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The Language of Film

Mise-en-scène

The Baker Museum Education Space

Mise-en-Scene
Andrew Douglas
Mar 9, 10:00am
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The Language of Film:
Mise-en-scène

Andrew Douglas Language of Film Series
Artis—Naples Lifelong Learning


Andrew J. Douglas, Ph.D., Senior Director, Education and Administration, Bryn Mawr Film Institute

The Language of Film: “Diegesis,” “Mise-en-scène” and “Chiaroscuro” are not trendy nightspots, but rather some key terms of film analysis. These lectures introduce students to cinematic grammar, giving them the vocabulary and frames of reference to view and discuss motion pictures in a more insightful and critical manner. From an early age, we learn to observe movies with awe and delight. Now, as we’ve carried that wonder with us into adulthood, we can also approach cinema as more active and sophisticated viewers. Join us in learning to engage with the medium on its own terms and to discover some of the techniques by which we make meaning of the movies we see. Understanding the language of film allows you to get more enjoyment out of your cinematic experience — and to impress your friends in post-movie discussions!

Mise-en-scène

A term borrowed from the theater, roughly translating to “staging the scene,” in film, mise-en-scène (pronounced “meez-on-sen”) refers to the director’s control over what appears within the frame. To think of it another way, if you were to analyze a still image from a film — a single frame — like you would a photograph or painting, you would be observing and thinking about its mise-en-scène. This lecture will discuss things like setting, costumes, lighting and actors’ movements, all of which play a more significant role in a film’s meaning than you might think. It will feature clips from Bicycle Thieves (1948) and The Graduate (1967), among others.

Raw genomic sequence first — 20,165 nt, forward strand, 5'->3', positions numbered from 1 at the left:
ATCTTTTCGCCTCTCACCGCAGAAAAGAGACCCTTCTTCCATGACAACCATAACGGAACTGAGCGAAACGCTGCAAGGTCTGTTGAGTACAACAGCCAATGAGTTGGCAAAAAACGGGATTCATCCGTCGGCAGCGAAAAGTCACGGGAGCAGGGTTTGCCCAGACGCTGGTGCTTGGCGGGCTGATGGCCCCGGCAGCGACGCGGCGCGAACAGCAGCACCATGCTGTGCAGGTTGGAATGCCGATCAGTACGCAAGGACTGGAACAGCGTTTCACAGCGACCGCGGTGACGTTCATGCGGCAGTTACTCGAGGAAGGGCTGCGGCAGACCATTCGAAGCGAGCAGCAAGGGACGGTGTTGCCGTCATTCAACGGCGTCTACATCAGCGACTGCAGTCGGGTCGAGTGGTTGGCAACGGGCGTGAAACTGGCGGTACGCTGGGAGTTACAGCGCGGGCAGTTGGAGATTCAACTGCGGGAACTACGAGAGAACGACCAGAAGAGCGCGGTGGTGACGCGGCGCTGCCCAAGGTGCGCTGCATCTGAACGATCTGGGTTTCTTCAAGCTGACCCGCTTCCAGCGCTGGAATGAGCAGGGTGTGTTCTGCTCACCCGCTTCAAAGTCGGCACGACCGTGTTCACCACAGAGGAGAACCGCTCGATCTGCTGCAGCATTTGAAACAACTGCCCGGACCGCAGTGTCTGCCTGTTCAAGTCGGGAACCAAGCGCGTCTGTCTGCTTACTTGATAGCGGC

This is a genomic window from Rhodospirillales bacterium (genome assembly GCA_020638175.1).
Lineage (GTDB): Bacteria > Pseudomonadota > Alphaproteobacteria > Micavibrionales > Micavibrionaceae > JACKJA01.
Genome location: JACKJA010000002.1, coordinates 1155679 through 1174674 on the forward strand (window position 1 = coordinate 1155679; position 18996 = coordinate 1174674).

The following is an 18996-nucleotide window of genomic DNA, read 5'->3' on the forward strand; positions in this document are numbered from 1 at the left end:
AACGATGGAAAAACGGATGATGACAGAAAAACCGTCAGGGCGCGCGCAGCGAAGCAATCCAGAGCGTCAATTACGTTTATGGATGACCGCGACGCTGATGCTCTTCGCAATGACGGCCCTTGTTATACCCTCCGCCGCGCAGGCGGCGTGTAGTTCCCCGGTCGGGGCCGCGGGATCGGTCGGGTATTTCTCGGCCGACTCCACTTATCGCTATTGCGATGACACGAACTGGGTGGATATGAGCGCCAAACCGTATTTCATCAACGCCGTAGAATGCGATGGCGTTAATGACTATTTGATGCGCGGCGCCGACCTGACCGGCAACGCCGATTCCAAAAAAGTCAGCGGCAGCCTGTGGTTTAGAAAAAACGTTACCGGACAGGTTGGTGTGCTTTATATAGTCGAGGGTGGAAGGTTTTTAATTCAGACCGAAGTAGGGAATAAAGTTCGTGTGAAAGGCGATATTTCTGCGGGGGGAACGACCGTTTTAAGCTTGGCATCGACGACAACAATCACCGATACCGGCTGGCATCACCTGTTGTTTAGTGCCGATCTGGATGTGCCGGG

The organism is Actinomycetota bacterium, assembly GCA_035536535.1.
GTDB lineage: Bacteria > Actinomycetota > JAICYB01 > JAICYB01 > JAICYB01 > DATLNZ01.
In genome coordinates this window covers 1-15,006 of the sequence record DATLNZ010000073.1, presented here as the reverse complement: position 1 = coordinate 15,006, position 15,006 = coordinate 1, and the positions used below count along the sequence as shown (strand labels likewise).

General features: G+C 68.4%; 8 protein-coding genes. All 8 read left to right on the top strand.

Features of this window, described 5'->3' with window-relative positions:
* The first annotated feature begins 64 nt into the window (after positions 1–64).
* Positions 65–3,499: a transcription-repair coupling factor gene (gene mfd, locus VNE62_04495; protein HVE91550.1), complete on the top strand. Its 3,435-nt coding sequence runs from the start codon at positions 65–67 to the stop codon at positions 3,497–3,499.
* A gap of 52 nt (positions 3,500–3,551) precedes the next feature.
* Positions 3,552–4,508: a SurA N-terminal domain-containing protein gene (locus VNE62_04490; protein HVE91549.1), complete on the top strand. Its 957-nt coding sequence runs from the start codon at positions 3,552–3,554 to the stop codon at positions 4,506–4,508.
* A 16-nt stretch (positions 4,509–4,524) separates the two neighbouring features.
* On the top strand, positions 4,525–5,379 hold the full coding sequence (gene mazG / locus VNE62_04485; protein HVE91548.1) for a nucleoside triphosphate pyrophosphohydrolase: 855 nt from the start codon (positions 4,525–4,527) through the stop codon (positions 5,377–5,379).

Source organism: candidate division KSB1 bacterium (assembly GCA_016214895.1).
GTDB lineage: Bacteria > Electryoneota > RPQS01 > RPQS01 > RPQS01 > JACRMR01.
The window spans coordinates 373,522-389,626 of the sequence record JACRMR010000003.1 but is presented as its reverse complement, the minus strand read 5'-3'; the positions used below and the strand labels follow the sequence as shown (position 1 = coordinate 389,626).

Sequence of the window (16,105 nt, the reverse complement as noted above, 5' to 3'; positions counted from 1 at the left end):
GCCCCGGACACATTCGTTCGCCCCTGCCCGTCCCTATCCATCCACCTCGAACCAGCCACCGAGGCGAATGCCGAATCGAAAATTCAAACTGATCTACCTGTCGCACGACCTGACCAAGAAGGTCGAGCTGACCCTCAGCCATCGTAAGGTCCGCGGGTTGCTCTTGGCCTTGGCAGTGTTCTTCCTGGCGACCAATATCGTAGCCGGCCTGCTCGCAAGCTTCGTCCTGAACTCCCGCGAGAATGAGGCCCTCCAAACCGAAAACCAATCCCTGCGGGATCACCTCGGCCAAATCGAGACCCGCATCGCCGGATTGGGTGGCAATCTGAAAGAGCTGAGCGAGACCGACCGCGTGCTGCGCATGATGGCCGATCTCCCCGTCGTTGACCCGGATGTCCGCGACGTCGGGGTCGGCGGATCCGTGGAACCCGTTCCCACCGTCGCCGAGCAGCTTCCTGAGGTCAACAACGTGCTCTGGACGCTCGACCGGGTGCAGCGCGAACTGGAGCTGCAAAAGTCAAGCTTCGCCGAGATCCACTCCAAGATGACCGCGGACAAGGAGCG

This presentation is part of Andrew Douglas' The Language of Film lecture series.

Andrew Douglas

Andrew Douglas


Andrew Douglas is the founding director of education at Bryn Mawr Film Institute, having joined the organization in July 2005, four months after its opening. He also educates thousands of students about film each year through classroom visits and during field trips to BMFI, and he presents film lectures and programs to thousands of adults at a range of institutions and organizations in the region.

In addition to teaching at University of North Carolina and Northwestern, Douglas has been a visiting assistant professor at Whitman College in Washington and a member of the adjunct faculty at Dominican University outside of Chicago. Locally, he has been a lecturer in the Department of English at Cabrini College and in the Film Studies Program at Ursinus College.

Douglas greatly enjoys the films of Alfred Hitchcock, David Fincher, David Mamet and Michael Mann, and he counts among his all-time favorites The Awful Truth (1937), Strangers on a Train (1951), The Untouchables (1987), The Last of the Mohicans (1992), The Fugitive (1993) and The Social Network (2010). He has held a real Oscar, been used as an excuse for his grandmother to meet Robert Redford, and was dressed down by Harrison Ford, whom Douglas still thinks is America’s greatest living movie star.

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